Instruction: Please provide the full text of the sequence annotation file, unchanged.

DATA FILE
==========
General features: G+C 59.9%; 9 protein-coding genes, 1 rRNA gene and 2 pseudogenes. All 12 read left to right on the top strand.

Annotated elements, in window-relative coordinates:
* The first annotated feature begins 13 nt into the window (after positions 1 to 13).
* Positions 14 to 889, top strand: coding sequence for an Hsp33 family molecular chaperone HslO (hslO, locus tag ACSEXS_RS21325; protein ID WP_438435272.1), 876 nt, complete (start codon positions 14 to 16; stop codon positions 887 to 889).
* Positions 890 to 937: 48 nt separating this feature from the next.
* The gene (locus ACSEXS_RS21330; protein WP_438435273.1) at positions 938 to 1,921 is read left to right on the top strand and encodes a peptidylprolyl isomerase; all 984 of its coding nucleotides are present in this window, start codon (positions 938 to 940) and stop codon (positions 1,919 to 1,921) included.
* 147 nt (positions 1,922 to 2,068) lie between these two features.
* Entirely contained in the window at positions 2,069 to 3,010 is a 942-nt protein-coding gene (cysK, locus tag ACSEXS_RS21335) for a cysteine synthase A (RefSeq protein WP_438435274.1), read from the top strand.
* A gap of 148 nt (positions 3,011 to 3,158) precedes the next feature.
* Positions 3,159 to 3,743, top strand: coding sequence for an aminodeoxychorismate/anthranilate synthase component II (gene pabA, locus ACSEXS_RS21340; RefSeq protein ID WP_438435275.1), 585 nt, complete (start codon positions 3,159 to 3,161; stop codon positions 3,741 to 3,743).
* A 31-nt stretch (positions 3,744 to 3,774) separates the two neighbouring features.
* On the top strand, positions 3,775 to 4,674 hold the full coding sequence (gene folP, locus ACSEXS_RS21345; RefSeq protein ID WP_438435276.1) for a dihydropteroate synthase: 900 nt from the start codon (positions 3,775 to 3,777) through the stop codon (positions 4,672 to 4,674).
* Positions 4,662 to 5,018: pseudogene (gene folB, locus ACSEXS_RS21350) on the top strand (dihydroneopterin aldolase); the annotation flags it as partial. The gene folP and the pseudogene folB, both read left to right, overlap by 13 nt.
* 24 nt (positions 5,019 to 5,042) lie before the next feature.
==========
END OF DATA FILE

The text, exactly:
General features: G+C 59.9%; 9 protein-coding genes, 1 rRNA gene and 2 pseudogenes. All 12 read left to right on the top strand.

Annotated elements, in window-relative coordinates:
* The first annotated feature begins 13 nt into the window (after positions 1 to 13).
* Positions 14 to 889, top strand: coding sequence for an Hsp33 family molecular chaperone HslO (hslO, locus tag ACSEXS_RS21325; protein ID WP_438435272.1), 876 nt, complete (start codon positions 14 to 16; stop codon positions 887 to 889).
* Positions 890 to 937: 48 nt separating this feature from the next.
* The gene (locus ACSEXS_RS21330; protein WP_438435273.1) at positions 938 to 1,921 is read left to right on the top strand and encodes a peptidylprolyl isomerase; all 984 of its coding nucleotides are present in this window, start codon (positions 938 to 940) and stop codon (positions 1,919 to 1,921) included.
* 147 nt (positions 1,922 to 2,068) lie between these two features.
* Entirely contained in the window at positions 2,069 to 3,010 is a 942-nt protein-coding gene (cysK, locus tag ACSEXS_RS21335) for a cysteine synthase A (RefSeq protein WP_438435274.1), read from the top strand.
* A gap of 148 nt (positions 3,011 to 3,158) precedes the next feature.
* Positions 3,159 to 3,743, top strand: coding sequence for an aminodeoxychorismate/anthranilate synthase component II (gene pabA, locus ACSEXS_RS21340; RefSeq protein ID WP_438435275.1), 585 nt, complete (start codon positions 3,159 to 3,161; stop codon positions 3,741 to 3,743).
* A 31-nt stretch (positions 3,744 to 3,774) separates the two neighbouring features.
* On the top strand, positions 3,775 to 4,674 hold the full coding sequence (gene folP, locus ACSEXS_RS21345; RefSeq protein ID WP_438435276.1) for a dihydropteroate synthase: 900 nt from the start codon (positions 3,775 to 3,777) through the stop codon (positions 4,672 to 4,674).
* Positions 4,662 to 5,018: pseudogene (gene folB, locus ACSEXS_RS21350) on the top strand (dihydroneopterin aldolase); the annotation flags it as partial. The gene folP and the pseudogene folB, both read left to right, overlap by 13 nt.
* 24 nt (positions 5,019 to 5,042) lie before the next feature.